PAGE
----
June 2004 I started on a project to create a tarot deck. 78 pieces of art. Not for any client, just for my own pleasure; though I soon found embarking on a long project like that, regardless of whether there's someone holding purse strings on it, sets its own terms.

It had to be cohesive: in style, in tone, in color. Concerns about the first item on that checklist did give me pause. I knew that without someone actually paying for the project to happen, it would necessarily take several years to complete. Over the course of which my style and skill was bound to change. At least...I should hope skill level would change (One could wish for the better, right???). And the second two items, well, those are the parameters for the pieces really. The boundaries I'd have to work within.

When I got down to #71 and the end was in sight, I started to wonder what it'd be like when I was done. For so long now (over 4 years) my "free time" has been dictated by "the next card." I have the paying jobs I do on commission. And when I'm not working on those, it was the tarot.

72, 73, 74 slipped by in between conventions. Then paying project deadlines and holidays took over briefly. Signing with Llewellyn to publish the deck. Hurry up finish the rest now that there's an actual deadline for THIS too.

75, 76 between mouthfuls of Thanksgiving turkey. I can see the end.

77 with my brother's dog running neurotic Australian shepherd circles around the table and around the Christmas tree. Reluctance a bit...what will I do when this is done? Don't think about that too much. Write the book.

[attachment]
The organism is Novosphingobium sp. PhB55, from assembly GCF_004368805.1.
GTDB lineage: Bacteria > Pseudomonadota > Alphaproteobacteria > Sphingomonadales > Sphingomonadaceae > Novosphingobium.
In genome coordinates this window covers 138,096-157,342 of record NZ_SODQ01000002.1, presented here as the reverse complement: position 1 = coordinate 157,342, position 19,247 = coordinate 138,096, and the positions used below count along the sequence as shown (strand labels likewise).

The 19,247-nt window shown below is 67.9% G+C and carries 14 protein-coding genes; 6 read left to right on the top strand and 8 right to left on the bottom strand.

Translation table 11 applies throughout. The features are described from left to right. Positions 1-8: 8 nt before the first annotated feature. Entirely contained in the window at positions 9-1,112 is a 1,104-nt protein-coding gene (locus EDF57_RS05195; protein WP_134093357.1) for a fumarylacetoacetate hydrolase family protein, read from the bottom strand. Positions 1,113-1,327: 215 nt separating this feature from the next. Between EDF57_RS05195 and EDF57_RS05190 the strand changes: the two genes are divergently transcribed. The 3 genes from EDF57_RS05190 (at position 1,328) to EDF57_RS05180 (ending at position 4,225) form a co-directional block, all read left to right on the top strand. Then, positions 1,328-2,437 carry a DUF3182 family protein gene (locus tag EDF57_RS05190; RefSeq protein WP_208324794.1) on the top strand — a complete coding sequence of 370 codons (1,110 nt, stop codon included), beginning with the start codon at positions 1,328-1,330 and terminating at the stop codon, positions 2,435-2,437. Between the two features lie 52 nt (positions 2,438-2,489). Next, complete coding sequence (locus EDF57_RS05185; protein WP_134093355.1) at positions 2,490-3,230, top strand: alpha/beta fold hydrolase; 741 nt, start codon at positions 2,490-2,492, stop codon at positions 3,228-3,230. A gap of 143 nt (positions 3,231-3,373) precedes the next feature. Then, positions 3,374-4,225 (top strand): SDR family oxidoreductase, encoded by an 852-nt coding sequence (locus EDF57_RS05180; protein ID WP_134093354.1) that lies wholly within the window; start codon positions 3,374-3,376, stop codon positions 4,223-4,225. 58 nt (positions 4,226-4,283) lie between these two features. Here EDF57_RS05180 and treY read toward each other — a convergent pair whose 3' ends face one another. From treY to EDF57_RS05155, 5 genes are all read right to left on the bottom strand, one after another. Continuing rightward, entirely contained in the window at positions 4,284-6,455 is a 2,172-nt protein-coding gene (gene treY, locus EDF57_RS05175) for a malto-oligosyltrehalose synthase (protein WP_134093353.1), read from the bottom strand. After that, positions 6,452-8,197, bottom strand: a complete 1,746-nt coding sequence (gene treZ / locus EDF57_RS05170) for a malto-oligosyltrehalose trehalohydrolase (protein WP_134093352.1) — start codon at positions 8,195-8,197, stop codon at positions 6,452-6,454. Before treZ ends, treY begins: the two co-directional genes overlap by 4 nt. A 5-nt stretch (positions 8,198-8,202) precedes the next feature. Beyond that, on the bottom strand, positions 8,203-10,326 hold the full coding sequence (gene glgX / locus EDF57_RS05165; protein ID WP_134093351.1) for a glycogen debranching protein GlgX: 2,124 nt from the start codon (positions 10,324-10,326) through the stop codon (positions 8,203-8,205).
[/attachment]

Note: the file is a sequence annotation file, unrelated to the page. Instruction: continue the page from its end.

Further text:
78. Send it all in.


Now what?

Do I have to learn what this thing is called "artist's block"?

I think artistically it has pushed me to be a better artist in numerous ways (forcing me to paint male and female figures in equal number, facilitating gradual experimentation of perspective, size, and color). I can see the differences from the first cards to the last, and could bore anyone with the details of the progression.

Even though the project was my own from start to finish, dictated by parameters I set myself, it was still a boundary. A safe zone for me to fall into easily. While it may have stretched the technical and craftsman's muscles in my brain, there hasn't been need to really push and brainstorm wild concepts and subject matter. Or even color schemes for that matter; since for the sake of cohesion I focused on matching color sets for each suit.

So now I sit here for the first time in years and with a bit of "free time" again... and there's no "next card" to work on. No fixed color scheme to match. Any subject, any colors. It's a bit daunting. My paper seems too big, too white. My palette seems too varied and overwhelming. Green. No, purple. No with purple shadows!

It's a lovely feeling to do a piece of art again "just because I feel like it". Not that I felt the lack before, because I loved every minute of that 78 card journey, and am very proud of it. But it's a feeling of freedom you don't really notice until it it's there with you again.

Ink drawings of the nearby ravine have been sprouting under my hands; with a profusion like the greenery that they depict (rain rain rain this past month). And some dragons; with any colors I feel like painting!

Sunday, February 1, 2009

Tomatoes, Poppies, and Art

My husband and I went to Home Depot yesterday on a plant-buying mission. Our garden was in need of some additions after a horde of invading oxalis weeds had been forcibly removed. The battlefield of raw upturned dirt and stone that resulted called out for something to cover it.